2018年の予測 (20)

Dec 26, 2017 | 11:57 GMT
2018 Annual Forecast (20)

2018年の予測 (20)

Russian Economic Woes

Russian Economic Woes
The contests, slated for March and September 2018, respectively, will serve as a test for President Vladimir Putin and his detractors alike. Despite the buzz in Western media, however, Putin has no credible challenger for his office. His opponents represent an array of ideologies and personalities, and the government will seize on their differences to keep the opposition divided. Still, the ruling United Russia party understands that the swelling tide of protest movements, particularly among young Russians, requires a new strategy. The Kremlin, to that end, will roll out fresh messaging to target the youth vote and try to energize the electorate. And in the likely event that Putin wins another term in office, his administration will use his victory to restore faith in his legitimacy. The various opposition groups, in turn, will hold protests across Russia in the run-up to the vote and may even stage mass demonstrations around Putin's re-election. 

Woes:災い, 困難
a buzz of conversation:話し声によるざわつき.
a credible candidate:見込みのある候補者.
restore faith in:〜の信頼を取り戻す
in the run-up to the coming election:来たるべき選挙を目前に控えて.

Unrest won't be the only political challenge awaiting Putin in his next term. Infighting within the Kremlin will increase next year. While powerful elites such as Chechen leader Ramzan Kadyrov and oil tycoon Igor Sechin break with Putin to pursue their own agendas, the president will consolidate a coalition of his most loyal advisers to protect him and help him implement his policies. Putin won't fully crack down on the renegades, but he could undertake reshufflings in his administration to limit their power. The result will be an ever-more centralized, authoritarian presidency and a progressively more fragmented political system. 

Unrest:(社会・政治的な)不安, 不穏(な状況), 不満
Infighting:(組織内での)内輪もめ, 内部抗争, 内ゲバ.
break with:| breɪk | 決別する
undertake:〈事〉を始める, …に乗り出す, 着手する
fragmented: | fráɡməntɪd |ばらばらの, 分裂[崩壊]した.

Compared with the presidential election, the regional votes promise to be a tighter race for United Russia. Liberal opposition groups made gains in this year's regional elections. To slow their progress in the 2018 contest, the Kremlin will keep exploiting the divisions between them. Moscow may also crack down to try to curb protests across the country, while allowing some demonstrations to continue as a way to ease the political pressure building in Russia.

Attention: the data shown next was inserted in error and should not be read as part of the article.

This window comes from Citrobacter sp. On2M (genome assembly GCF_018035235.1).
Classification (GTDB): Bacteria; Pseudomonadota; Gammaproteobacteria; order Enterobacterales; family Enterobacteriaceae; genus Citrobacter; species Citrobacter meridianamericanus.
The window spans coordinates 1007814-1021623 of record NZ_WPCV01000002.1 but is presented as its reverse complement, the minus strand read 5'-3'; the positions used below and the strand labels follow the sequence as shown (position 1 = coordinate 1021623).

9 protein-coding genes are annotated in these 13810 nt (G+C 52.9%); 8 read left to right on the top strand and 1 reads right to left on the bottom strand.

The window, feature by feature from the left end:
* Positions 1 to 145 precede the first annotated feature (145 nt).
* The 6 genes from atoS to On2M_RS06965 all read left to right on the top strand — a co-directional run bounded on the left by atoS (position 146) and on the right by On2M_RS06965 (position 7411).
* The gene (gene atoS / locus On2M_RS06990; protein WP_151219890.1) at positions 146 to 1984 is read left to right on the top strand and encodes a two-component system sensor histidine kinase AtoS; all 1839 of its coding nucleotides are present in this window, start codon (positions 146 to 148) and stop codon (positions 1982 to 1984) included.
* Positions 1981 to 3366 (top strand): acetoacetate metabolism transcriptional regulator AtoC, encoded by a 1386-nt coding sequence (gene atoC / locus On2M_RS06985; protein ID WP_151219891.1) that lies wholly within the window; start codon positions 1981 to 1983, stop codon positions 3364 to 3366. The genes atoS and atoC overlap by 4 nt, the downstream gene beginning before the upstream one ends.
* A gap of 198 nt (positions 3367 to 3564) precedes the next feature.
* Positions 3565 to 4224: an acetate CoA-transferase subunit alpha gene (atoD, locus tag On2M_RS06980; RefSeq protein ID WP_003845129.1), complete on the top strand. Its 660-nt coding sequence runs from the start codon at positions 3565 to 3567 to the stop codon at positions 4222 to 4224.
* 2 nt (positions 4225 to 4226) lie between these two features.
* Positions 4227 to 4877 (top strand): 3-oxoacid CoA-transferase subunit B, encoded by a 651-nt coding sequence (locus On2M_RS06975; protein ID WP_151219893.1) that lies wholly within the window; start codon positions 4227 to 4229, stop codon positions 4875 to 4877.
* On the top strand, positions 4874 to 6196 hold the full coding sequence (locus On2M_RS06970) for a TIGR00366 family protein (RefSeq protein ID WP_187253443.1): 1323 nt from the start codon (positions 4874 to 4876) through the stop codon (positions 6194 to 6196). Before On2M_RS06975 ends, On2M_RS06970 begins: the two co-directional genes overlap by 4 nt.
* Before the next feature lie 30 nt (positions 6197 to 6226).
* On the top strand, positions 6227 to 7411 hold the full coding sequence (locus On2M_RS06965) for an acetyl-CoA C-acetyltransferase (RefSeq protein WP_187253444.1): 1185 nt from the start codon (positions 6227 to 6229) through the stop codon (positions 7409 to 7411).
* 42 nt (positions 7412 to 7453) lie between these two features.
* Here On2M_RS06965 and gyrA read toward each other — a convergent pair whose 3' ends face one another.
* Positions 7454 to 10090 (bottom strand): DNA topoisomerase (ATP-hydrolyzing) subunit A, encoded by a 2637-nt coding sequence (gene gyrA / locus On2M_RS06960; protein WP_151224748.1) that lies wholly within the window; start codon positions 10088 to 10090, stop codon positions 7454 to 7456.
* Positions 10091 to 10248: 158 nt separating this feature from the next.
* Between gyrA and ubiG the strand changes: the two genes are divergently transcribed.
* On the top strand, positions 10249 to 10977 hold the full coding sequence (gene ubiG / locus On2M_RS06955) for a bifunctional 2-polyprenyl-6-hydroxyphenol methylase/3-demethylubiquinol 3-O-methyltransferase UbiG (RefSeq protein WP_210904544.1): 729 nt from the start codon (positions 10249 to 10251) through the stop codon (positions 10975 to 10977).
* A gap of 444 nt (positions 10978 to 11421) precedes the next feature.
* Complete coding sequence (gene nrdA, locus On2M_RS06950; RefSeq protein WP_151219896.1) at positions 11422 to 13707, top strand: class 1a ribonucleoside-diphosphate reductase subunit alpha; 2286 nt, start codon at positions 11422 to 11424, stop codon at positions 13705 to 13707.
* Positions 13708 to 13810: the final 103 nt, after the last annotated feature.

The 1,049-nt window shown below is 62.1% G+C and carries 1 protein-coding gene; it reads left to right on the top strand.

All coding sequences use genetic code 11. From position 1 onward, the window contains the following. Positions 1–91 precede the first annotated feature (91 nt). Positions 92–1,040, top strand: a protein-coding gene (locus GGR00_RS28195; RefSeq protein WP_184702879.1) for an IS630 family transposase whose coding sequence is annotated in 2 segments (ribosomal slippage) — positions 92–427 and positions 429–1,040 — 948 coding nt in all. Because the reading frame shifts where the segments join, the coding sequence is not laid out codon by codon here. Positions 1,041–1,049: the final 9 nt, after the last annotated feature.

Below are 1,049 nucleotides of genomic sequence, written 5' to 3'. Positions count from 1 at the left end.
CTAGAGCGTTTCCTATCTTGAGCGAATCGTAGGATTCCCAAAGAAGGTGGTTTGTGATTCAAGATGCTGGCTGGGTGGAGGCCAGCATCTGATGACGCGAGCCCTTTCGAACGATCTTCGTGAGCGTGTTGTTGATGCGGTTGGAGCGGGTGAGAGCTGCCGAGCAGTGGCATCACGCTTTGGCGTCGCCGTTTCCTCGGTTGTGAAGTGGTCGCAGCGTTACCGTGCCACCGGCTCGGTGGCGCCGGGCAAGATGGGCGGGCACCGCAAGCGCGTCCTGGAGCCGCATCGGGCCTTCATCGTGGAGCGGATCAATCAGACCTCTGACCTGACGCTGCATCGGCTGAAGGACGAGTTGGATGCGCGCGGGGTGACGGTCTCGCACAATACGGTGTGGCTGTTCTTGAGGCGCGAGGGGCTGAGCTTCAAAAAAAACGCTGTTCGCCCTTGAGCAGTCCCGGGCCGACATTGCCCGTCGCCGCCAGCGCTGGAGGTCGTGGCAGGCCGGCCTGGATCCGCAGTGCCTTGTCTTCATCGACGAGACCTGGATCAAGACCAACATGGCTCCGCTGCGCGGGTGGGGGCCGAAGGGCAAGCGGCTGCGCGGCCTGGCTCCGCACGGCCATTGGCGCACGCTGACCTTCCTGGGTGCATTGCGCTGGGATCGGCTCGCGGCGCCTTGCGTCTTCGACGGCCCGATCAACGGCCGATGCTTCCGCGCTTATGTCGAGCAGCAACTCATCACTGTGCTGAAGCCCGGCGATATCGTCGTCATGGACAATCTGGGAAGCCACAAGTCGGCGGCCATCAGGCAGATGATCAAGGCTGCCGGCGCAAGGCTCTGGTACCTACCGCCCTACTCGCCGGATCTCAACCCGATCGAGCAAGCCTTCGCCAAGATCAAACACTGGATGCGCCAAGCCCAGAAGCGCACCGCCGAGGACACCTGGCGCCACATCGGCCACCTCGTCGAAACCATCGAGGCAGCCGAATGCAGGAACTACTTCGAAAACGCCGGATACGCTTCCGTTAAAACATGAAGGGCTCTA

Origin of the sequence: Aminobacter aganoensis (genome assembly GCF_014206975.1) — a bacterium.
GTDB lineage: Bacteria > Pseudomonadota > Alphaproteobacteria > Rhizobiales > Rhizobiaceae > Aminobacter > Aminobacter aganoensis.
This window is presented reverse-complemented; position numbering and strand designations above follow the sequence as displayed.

The Fight for Russia’s Borderlands 
Just beyond Russia's borders, the new year will bring its share of activity and instability. Ukraine, for example, will spend 2018 gearing up for its own presidential and parliamentary elections to follow in 2019 — its first since the snap votes that followed the Euromaidan uprising in 2014. Leading up to the 2019 elections, protests and government shake-ups are likely, and early legislative votes are possible. But the country won't deviate from its Western-oriented foreign policy as it weathers another year of war in the eastern part of its territory. 

snap vote:抜き打ち投票
legislative votes:議会により可決された投票
weathers:〈嵐・困難など〉を無事に乗り切る, うまく切り抜ける

Though the United States and Russia will proceed with negotiations over the conflict in Donbass — and may even make some headway on the issue of U.N. peacekeepers in the region — a broader resolution will remain elusive in 2018. As a result, Ukraine will continue to receive political, economic and security backing from the United States and its Western allies while it strives to further its economic, energy and security integration with Poland and the Baltic States. Russia, meanwhile, will ramp up its hybrid warfare campaign — including cyberattacks and assassinations — against the country and its supporters. 

make some headway in:〜の点でいくらか前進する
elusive:〈結果などが〉手に入れにくい, 達成しがたい.
ramp up:増やす

Southwest of Ukraine, elections could plunge Moldova into political turmoil next year. If the November vote goes in President Igor Dodon's favor — and to the detriment of the coalition that has long ruled the country — Moldova could start rolling back its efforts at integration with the European Union, at odds with the interests of pro-European groups. At the same time, it would probably also begin collaborating more closely with Russia on economic and security issues. Large protests before and after the elections are possible. 

to the detriment of :〈物・事・人〉を犠牲にして, に損害を与えて
roll back:後退させる
at odds with:〜と不和で、〜と争って、〜と意見が食い違って、〜との関係が悪化して

Next year will kick off a busy election season in the Caucasus, too. Armenia, Azerbaijan and Georgia will each hold presidential elections in 2018. More than the outcomes of these votes, though, the larger states nearby will influence foreign policy in the region. Azerbaijan and Georgia, for instance, will continue their efforts to forge closer energy, infrastructure and security ties with Turkey, while Armenia strengthens its military partnership with Russia and fortifies its economic links with Iran. Along the way, Tehran and Ankara will be careful not to challenge Moscow's strategic position in the Caucasus. Russia will remain the primary arbiter in the Nagorno-Karabakh conflict between Armenia and Azerbaijan, working to prevent the dispute from escalating while at the same time supplying both sides with arms. 

arbiter:裁決[決定]者; (ある分野の)権威(者).仲裁者(arbitrator).
Nagorno-Karabakh conflict:ナゴルノカラバフ問題 アゼルバイジャン南部のナゴルノカラバフ自治州のアルメニアへの帰属問題。



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